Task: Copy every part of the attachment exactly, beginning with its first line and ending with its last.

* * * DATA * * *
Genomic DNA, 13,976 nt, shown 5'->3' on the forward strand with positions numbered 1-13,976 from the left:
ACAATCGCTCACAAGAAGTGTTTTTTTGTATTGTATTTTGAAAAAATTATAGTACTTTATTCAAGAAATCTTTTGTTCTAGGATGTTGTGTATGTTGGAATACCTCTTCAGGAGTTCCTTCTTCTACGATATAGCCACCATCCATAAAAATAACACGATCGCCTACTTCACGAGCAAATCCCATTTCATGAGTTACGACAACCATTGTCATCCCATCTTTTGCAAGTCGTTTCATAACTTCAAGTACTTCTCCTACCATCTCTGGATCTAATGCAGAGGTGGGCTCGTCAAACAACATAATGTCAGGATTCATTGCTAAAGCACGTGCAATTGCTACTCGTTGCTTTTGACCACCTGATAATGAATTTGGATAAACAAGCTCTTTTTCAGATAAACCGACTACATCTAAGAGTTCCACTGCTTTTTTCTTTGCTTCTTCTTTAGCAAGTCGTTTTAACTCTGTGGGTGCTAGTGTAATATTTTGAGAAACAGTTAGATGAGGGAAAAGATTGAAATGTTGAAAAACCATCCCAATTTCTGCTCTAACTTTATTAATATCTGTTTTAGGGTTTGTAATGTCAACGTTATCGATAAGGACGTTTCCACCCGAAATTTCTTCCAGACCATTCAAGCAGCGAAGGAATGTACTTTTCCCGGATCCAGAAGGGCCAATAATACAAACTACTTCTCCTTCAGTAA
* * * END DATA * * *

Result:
Genomic DNA, 13,976 nt, shown 5'->3' on the forward strand with positions numbered 1-13,976 from the left:
ACAATCGCTCACAAGAAGTGTTTTTTTGTATTGTATTTTGAAAAAATTATAGTACTTTATTCAAGAAATCTTTTGTTCTAGGATGTTGTGTATGTTGGAATACCTCTTCAGGAGTTCCTTCTTCTACGATATAGCCACCATCCATAAAAATAACACGATCGCCTACTTCACGAGCAAATCCCATTTCATGAGTTACGACAACCATTGTCATCCCATCTTTTGCAAGTCGTTTCATAACTTCAAGTACTTCTCCTACCATCTCTGGATCTAATGCAGAGGTGGGCTCGTCAAACAACATAATGTCAGGATTCATTGCTAAAGCACGTGCAATTGCTACTCGTTGCTTTTGACCACCTGATAATGAATTTGGATAAACAAGCTCTTTTTCAGATAAACCGACTACATCTAAGAGTTCCACTGCTTTTTTCTTTGCTTCTTCTTTAGCAAGTCGTTTTAACTCTGTGGGTGCTAGTGTAATATTTTGAGAAACAGTTAGATGAGGGAAAAGATTGAAATGTTGAAAAACCATCCCAATTTCTGCTCTAACTTTATTAATATCTGTTTTAGGGTTTGTAATGTCAACGTTATCGATAAGGACGTTTCCACCCGAAATTTCTTCCAGACCATTCAAGCAGCGAAGGAATGTACTTTTCCCGGATCCAGAAGGGCCAATAATACAAACTACTTCTCCTTCAGTAA